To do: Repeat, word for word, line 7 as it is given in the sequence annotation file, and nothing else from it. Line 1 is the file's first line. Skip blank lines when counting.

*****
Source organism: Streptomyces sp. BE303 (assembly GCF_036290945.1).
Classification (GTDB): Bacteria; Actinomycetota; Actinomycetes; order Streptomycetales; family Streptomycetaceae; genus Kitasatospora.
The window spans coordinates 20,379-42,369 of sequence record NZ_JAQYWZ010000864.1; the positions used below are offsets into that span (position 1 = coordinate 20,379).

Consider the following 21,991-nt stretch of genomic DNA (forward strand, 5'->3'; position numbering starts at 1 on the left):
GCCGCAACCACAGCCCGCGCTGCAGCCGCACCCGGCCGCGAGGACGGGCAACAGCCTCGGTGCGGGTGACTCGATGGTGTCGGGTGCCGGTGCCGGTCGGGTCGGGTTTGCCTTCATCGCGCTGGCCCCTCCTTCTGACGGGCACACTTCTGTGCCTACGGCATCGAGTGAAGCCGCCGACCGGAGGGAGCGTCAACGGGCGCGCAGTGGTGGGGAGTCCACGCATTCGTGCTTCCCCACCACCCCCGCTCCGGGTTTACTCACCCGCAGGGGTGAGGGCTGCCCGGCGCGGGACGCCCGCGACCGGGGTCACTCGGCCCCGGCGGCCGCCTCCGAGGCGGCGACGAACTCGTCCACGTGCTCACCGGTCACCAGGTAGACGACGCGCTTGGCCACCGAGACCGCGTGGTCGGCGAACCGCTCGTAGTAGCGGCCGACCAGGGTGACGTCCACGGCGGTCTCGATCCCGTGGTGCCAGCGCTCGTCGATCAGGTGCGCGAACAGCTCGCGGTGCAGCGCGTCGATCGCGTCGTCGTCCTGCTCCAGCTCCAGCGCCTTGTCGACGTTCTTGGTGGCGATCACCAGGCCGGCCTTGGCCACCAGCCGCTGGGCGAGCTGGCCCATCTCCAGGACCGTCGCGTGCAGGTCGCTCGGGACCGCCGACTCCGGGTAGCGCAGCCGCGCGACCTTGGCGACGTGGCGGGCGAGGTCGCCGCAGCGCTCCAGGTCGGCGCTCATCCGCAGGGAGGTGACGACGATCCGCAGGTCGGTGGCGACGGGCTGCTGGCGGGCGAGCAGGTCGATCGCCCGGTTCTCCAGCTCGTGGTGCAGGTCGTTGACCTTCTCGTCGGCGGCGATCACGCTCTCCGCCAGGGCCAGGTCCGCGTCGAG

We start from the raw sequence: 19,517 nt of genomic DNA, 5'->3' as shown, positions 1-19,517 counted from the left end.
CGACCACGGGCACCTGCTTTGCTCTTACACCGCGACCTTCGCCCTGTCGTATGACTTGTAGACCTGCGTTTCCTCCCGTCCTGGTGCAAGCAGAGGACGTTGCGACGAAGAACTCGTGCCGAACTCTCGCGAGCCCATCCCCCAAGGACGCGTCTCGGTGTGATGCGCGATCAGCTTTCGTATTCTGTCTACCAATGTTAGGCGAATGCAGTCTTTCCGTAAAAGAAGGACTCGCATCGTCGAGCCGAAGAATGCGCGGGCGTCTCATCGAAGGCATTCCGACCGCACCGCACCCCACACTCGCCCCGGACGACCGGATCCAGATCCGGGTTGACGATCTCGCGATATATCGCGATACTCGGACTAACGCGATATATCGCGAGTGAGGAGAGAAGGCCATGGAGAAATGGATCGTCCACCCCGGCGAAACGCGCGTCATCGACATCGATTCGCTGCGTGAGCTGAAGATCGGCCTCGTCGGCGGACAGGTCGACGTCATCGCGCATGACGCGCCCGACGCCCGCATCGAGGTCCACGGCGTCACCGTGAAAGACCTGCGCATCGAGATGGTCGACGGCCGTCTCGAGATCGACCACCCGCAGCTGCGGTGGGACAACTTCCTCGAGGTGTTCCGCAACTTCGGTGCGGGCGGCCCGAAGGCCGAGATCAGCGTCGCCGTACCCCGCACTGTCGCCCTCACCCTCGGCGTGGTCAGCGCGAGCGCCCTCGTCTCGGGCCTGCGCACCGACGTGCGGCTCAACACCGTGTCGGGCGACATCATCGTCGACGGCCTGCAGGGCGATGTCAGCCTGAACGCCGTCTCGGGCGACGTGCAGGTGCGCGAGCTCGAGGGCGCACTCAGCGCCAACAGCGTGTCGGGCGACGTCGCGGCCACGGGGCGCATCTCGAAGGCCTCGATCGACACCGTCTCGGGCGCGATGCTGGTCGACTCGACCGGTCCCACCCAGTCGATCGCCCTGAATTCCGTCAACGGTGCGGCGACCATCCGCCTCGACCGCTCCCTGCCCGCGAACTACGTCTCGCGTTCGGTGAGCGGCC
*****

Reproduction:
CGACCACGGGCACCTGCTTTGCTCTTACACCGCGACCTTCGCCCTGTCGTATGACTTGTAGACCTGCGTTTCCTCCCGTCCTGGTGCAAGCAGAGGACGTTGCGACGAAGAACTCGTGCCGAACTCTCGCGAGCCCATCCCCCAAGGACGCGTCTCGGTGTGATGCGCGATCAGCTTTCGTATTCTGTCTACCAATGTTAGGCGAATGCAGTCTTTCCGTAAAAGAAGGACTCGCATCGTCGAGCCGAAGAATGCGCGGGCGTCTCATCGAAGGCATTCCGACCGCACCGCACCCCACACTCGCCCCGGACGACCGGATCCAGATCCGGGTTGACGATCTCGCGATATATCGCGATACTCGGACTAACGCGATATATCGCGAGTGAGGAGAGAAGGCCATGGAGAAATGGATCGTCCACCCCGGCGAAACGCGCGTCATCGACATCGATTCGCTGCGTGAGCTGAAGATCGGCCTCGTCGGCGGACAGGTCGACGTCATCGCGCATGACGCGCCCGACGCCCGCATCGAGGTCCACGGCGTCACCGTGAAAGACCTGCGCATCGAGATGGTCGACGGCCGTCTCGAGATCGACCACCCGCAGCTGCGGTGGGACAACTTCCTCGAGGTGTTCCGCAACTTCGGTGCGGGCGGCCCGAAGGCCGAGATCAGCGTCGCCGTACCCCGCACTGTCGCCCTCACCCTCGGCGTGGTCAGCGCGAGCGCCCTCGTCTCGGGCCTGCGCACCGACGTGCGGCTCAACACCGTGTCGGGCGACATCATCGTCGACGGCCTGCAGGGCGATGTCAGCCTGAACGCCGTCTCGGGCGACGTGCAGGTGCGCGAGCTCGAGGGCGCACTCAGCGCCAACAGCGTGTCGGGCGACGTCGCGGCCACGGGGCGCATCTCGAAGGCCTCGATCGACACCGTCTCGGGCGCGATGCTGGTCGACTCGACCGGTCCCACCCAGTCGATCGCCCTGAATTCCGTCAACGGTGCGGCGACCATCCGCCTCGACCGCTCCCTGCCCGCGAACTACGTCTCGCGTTCGGTGAGCGGCC